Those Executive ‘Pay Cuts’ at Peabody Energy? Mostly a Charade

While the Top Brass Reap Millions, Investors Absorb Huge Losses and Employees Face Job Cuts and Unfunded Benefits

Peabody Energy’s much-publicized announcement that both its incoming and outgoing chief executives will take 10 percent pay cuts this year is mostly a public-relations stunt—and a transparent one at that.

In a filing with the Securities and Exchange Commission dated April 20, the company said the two men—CEO Gregory H. Boyce and CEO-Elect Glenn L. Kellow—recently asked Peabody to lower their base salaries “in light of current business conditions and to align on a personal level.”

Click photo to enlarge

Click photo to enlarge

It’s not much of an alignment, as we note in a briefing paper we published today, amounting to the grand sum of $218,000 when all is said and done, a drop in the total Boyce-Kellow compensation bucket. Both of the executives get the vast proportion of their multi-million dollar payouts—deserved or not—in stock and stock options, deferred compensation and bonus money.

The $123,000 reduction in Boyce’s base salary amounts to less than 1 percent of the total $10,994,083 he was paid last year. Kellow’s compensation package is similarly structured, so the bottom line is that both Boyce and Kellow are foregoing far less than 10 percent of their total compensation.

Meantime, the company has hit the skids and continues to decline:

  • It has reported more than $2 billion dollars in net losses since 2011.
  • Its $176.6 million loss in the first quarter of this year was more than three times the losses it reported in the first quarter of last year.
  • Its stock has dropped 93 percent in value from $63.98 per share since the end of 2010 to $4.49 at Friday’s closing bell.

As the carnage has unfolded, investors have lost more than $16 billion.

And while Boyce and Kellow reap millions, Peabody employees face the potential loss of their jobs, not to mention their retirement and insurance benefits.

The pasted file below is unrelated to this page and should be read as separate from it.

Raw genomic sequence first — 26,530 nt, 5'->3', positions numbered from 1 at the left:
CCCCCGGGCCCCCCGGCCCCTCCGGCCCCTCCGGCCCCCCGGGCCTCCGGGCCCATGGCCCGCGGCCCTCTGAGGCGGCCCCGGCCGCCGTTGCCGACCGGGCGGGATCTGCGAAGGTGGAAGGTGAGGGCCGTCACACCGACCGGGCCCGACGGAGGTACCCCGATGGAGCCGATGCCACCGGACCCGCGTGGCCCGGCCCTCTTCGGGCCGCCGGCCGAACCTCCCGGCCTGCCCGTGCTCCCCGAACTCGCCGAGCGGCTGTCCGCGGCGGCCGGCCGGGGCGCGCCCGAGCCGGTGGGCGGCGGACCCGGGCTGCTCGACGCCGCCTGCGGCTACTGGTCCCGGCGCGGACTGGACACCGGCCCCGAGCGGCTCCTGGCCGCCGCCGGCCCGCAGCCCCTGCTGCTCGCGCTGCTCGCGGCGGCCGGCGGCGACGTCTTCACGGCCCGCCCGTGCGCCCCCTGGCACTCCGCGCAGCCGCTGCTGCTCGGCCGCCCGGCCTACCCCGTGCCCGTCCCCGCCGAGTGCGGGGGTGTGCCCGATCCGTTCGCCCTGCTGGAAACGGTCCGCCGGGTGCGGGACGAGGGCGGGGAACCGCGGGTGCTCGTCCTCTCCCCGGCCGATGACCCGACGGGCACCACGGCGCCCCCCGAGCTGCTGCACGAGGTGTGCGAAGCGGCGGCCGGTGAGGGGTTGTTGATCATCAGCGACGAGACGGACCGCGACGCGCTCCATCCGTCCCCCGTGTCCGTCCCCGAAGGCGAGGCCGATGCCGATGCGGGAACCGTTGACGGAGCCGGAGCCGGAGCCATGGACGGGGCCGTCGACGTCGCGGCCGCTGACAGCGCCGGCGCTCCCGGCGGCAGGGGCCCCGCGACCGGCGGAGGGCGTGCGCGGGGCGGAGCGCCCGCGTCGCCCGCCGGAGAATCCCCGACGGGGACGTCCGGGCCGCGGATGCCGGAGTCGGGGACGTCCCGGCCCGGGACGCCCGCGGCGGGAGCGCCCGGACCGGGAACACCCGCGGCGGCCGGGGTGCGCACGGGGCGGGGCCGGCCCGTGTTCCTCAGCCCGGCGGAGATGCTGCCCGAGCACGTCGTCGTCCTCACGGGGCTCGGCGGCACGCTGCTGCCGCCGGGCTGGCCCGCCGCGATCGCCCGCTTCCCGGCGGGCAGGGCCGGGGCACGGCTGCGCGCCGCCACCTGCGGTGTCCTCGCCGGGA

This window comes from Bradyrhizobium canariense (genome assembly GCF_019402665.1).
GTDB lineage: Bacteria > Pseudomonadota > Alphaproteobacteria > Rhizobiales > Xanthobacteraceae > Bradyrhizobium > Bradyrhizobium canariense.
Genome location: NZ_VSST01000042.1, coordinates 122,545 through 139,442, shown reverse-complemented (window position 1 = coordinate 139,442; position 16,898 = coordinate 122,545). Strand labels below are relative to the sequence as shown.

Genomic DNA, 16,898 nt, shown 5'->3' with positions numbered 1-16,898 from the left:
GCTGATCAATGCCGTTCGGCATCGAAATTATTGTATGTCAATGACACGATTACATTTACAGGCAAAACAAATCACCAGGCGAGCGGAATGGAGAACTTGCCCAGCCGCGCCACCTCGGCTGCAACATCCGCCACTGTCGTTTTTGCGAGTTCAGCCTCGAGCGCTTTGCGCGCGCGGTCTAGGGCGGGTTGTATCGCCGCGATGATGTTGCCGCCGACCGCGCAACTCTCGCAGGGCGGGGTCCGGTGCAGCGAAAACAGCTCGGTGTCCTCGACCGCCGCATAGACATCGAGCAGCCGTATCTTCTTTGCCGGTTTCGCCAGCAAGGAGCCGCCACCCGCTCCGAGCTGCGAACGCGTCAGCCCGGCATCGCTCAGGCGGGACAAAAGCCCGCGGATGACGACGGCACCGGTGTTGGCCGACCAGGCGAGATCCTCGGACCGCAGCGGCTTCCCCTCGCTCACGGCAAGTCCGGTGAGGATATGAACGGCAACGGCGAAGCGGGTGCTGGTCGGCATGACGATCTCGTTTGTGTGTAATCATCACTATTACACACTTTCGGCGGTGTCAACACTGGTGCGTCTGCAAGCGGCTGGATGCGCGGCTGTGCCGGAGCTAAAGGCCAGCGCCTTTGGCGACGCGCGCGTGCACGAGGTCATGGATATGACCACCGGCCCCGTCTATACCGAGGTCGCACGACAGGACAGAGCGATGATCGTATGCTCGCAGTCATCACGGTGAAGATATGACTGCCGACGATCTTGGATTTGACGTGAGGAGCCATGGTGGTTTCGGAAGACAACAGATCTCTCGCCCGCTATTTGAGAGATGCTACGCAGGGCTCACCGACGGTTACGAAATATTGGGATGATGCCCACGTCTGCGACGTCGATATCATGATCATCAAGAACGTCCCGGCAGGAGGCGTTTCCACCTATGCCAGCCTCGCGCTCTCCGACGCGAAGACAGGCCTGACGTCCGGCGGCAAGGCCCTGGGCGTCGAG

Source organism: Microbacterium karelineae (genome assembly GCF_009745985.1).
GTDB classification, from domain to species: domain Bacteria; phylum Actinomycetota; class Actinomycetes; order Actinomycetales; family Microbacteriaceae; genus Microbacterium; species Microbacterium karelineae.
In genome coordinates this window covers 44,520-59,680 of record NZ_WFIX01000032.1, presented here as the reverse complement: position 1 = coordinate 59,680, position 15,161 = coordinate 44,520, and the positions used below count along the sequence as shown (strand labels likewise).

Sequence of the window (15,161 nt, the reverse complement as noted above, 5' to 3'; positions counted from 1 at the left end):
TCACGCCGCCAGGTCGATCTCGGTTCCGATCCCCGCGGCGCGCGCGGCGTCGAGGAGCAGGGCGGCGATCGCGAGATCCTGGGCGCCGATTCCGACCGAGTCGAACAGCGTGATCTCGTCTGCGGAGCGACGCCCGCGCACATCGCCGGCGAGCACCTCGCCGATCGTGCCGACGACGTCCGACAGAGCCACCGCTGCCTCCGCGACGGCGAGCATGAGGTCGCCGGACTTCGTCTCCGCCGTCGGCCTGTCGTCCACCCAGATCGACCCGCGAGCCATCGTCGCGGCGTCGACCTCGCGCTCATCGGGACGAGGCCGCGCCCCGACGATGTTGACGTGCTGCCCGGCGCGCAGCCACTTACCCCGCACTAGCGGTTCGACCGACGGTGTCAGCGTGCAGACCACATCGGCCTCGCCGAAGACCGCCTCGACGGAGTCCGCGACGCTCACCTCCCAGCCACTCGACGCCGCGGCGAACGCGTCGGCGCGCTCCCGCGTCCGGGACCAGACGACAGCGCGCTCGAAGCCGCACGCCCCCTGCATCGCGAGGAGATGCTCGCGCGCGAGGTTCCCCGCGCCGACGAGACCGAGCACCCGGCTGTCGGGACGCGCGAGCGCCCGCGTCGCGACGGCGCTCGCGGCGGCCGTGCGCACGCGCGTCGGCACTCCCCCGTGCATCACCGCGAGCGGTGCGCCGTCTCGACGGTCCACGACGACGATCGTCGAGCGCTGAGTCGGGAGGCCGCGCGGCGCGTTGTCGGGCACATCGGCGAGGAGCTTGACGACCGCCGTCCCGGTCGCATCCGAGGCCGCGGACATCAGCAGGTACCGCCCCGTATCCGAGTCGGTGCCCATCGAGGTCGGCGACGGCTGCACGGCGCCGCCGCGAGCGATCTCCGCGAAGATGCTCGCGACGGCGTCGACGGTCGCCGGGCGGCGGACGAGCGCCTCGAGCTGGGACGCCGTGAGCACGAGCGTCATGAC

In its third-quarter earnings report last week Peabody said it has reduced its global workforce by more than 20 percent over the past three years and that it will continue to drive down operating costs in hopes of increasing productivity. These moves will most likely translate into layoffs, especially in light of Peabody’s new projection that its U.S. domestic coal sales this year will be 10 million tons lower than forecast. The company is saying now, too, that it seeks a leaner structure through office closures and other changes that suggest more layoffs.

Moreover, the promises Peabody has made to provide health care and life insurance benefits to retired employees and their dependents remain entirely unfunded. The company has failed to set aside $839.1 million in retirement-benefit obligations (as of the most recent numbers, from the end of 2014), and the neglect extends to Peabody Investment Corp., a subsidiary that has failed to fund $167.7 million of its pension obligations to Peabody retirees.

Retired employees will be left on their own if the company either goes bankrupt or offloads the obligations to a new corporate entity that would try to avoid making good. That’s what happened when Peabody spun off Patriot Coal Corp. in 2007.

We’re hardly alone in our assessment—and our skepticism. This spring, the proxy advisory firm Glass Lewis & Co. gave Peabody an F on its 2014 pay-for-performance compensation plan. The firm is recommending due to “pay and performance disconnect” that shareholders vote no during Peabody’s annual meeting next week on the company’s executive compensation plan. Glass Lewis & Co. notes also that Peabody has been paying its CEO more than the median CEO compensation of peer while the company’s performance lags peers.

The long and the short of it is that Peabody’s top executives grow wealthier staging self-sacrifice charades while investors, current employees and retirees face extreme risks from which Boyce and Kellow are well buffered.

David Schlissel is IEEFA’s director of resource planning analysis.

 

Posted in: Commentary, Peabody